Art of the Islamic world, as much about a religious practice as a way of life, has been in development as a distinct style since the seventh century. Islam has produced a variety of art, design, and architectural masterpieces. Geometric patterns placed in rugs and tiles, as well as in the pages of religious texts like the Q'ran, are a trademark of Islamic style. Islamic calligraphy art and figurative representation are also critical components of Islamic art.

In the 19th century, Western artists, caught in the fever of Romanticism, began to use Islamic-inspired scenery and themes in their paintings. It was called Orientalism. There were paintings of Islamic religious life, such as open, airy paintings of Muslims at worship. The Orientalists also painted scenes of everyday life. All of these scenes were idealized, romanticized, for the enjoyment of a Western audience.

Today, works of art ranging from beautifully decorated manuscripts to Western Orientalist works, all either part of or inspired by the Islamic artistic tradition, are highly sought by private collectors as well as major museums. Contemporary artists also explore the major themes of Islamic cultural identify in new works making new use of the ancient motifs.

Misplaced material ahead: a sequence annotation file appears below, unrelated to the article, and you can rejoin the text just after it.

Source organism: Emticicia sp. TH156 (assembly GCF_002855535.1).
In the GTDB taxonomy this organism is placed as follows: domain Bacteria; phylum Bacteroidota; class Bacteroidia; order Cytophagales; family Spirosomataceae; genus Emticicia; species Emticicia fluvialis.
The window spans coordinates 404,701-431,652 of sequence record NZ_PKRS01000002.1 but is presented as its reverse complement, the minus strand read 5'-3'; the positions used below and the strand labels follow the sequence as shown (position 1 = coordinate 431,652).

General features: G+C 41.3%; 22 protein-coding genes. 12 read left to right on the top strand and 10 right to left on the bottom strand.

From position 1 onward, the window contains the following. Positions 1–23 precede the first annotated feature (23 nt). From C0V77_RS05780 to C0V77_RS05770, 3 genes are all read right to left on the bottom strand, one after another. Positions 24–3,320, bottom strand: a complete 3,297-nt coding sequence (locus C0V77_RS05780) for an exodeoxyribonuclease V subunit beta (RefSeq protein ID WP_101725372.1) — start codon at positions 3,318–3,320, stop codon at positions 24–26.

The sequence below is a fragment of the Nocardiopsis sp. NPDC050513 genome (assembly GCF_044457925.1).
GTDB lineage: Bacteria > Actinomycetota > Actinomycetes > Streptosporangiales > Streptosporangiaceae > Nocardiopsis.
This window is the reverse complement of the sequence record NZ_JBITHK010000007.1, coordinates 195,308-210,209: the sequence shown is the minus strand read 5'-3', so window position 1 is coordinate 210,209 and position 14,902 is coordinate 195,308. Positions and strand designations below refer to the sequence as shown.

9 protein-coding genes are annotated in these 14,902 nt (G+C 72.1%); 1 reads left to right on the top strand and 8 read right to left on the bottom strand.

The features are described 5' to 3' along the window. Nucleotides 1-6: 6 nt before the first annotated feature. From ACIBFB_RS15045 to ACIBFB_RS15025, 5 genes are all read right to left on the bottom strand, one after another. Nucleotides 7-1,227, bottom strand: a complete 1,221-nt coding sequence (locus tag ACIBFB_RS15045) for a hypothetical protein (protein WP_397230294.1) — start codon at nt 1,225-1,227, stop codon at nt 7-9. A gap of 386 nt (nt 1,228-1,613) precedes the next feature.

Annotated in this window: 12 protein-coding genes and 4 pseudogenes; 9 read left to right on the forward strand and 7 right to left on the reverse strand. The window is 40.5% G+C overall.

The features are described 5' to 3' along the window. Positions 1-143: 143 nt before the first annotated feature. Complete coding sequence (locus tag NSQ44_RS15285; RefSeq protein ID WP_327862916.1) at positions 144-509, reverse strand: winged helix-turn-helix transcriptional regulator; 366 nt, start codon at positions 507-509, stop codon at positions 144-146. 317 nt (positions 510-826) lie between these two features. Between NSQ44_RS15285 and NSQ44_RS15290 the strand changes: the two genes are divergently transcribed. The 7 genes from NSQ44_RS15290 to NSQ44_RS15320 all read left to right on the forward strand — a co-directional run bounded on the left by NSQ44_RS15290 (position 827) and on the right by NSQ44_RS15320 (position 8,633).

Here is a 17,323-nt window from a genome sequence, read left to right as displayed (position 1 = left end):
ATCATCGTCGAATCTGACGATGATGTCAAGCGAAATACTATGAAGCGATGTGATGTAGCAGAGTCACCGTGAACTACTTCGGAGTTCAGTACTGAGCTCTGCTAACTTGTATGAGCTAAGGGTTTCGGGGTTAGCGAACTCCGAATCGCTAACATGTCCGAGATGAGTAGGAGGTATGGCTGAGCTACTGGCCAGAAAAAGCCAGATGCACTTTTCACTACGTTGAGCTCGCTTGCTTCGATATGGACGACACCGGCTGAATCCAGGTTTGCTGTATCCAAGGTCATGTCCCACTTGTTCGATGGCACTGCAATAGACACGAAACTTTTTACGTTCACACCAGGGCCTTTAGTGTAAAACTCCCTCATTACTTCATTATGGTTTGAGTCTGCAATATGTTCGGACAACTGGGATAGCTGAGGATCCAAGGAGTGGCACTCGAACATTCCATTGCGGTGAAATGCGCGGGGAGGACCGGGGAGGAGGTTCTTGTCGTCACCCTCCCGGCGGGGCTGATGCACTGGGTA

Zainab bint Muhammad is the most expensive Islamic painting by British artist Gheorghe Virtosu, sold for $17.8 million. Although Virtosu is legendary for his almost spiritual obsession with abstraction, the meaning behind his work is, in fact, the very root of the philosophy that he nurtures and solidifies in his entire artistic career. His art-making culminate in his masterful abstract paintings series of Prophet Muhammad Daughters, including the unmatched Zainab bint Muhammad (2017). The work forms part of a Royal Family art collection.

The beauty of Islamic Paintings, Modern Islamic Art

Modern Islamic Art at New Level

Apprehension and misunderstandings abound when discussing Islam and Muslims. This exhibit extols the beauty and simplicity of some of the basic tenets of the Quran and names of God rendered in traditional Islamic calligraphy interpreted in abstract forms. The paintings are meant to break away from a single audience of fellow Muslims and reach across the divide to a shared appreciation of the Divine and the Woman in the Muslim Society.

Gheorghe Virtosu is the artist, who is attracted to challenging tasks. That is why he decided to work on the contradictory theme of the Woman in the Muslim society, representing it in the abstract painting series dedicated to Prophet Muhammad Daughters (listed from the elder to the younger one): Zainab bint Muhammad, Ruqayyah bint Muhammad, Umm Kulthum bint Muhammad, and Fatimah bint Muhammad.